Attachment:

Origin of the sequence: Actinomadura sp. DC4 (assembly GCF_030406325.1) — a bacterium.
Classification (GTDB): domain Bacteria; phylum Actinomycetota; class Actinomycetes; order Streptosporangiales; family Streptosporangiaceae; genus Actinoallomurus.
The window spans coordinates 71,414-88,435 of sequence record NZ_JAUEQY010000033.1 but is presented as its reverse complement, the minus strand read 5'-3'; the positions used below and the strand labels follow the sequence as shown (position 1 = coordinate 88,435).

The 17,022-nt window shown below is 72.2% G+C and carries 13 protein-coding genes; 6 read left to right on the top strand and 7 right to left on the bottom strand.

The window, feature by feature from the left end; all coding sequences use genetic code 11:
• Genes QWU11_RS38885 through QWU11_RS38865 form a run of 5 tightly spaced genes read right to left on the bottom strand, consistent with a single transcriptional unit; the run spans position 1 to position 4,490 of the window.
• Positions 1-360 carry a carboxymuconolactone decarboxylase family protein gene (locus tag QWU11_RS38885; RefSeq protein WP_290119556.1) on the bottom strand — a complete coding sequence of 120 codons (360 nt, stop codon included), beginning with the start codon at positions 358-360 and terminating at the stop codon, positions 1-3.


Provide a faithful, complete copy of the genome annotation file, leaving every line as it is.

Origin of the sequence: Actinomadura sp. DC4 (assembly GCF_030406325.1) — a bacterium.
Classification (GTDB): domain Bacteria; phylum Actinomycetota; class Actinomycetes; order Streptosporangiales; family Streptosporangiaceae; genus Actinoallomurus.
The window spans coordinates 71,414-88,435 of sequence record NZ_JAUEQY010000033.1 but is presented as its reverse complement, the minus strand read 5'-3'; the positions used below and the strand labels follow the sequence as shown (position 1 = coordinate 88,435).

The 17,022-nt window shown below is 72.2% G+C and carries 13 protein-coding genes; 6 read left to right on the top strand and 7 right to left on the bottom strand.

The window, feature by feature from the left end; all coding sequences use genetic code 11:
• Genes QWU11_RS38885 through QWU11_RS38865 form a run of 5 tightly spaced genes read right to left on the bottom strand, consistent with a single transcriptional unit; the run spans position 1 to position 4,490 of the window.
• Positions 1-360 carry a carboxymuconolactone decarboxylase family protein gene (locus tag QWU11_RS38885; RefSeq protein WP_290119556.1) on the bottom strand — a complete coding sequence of 120 codons (360 nt, stop codon included), beginning with the start codon at positions 358-360 and terminating at the stop codon, positions 1-3.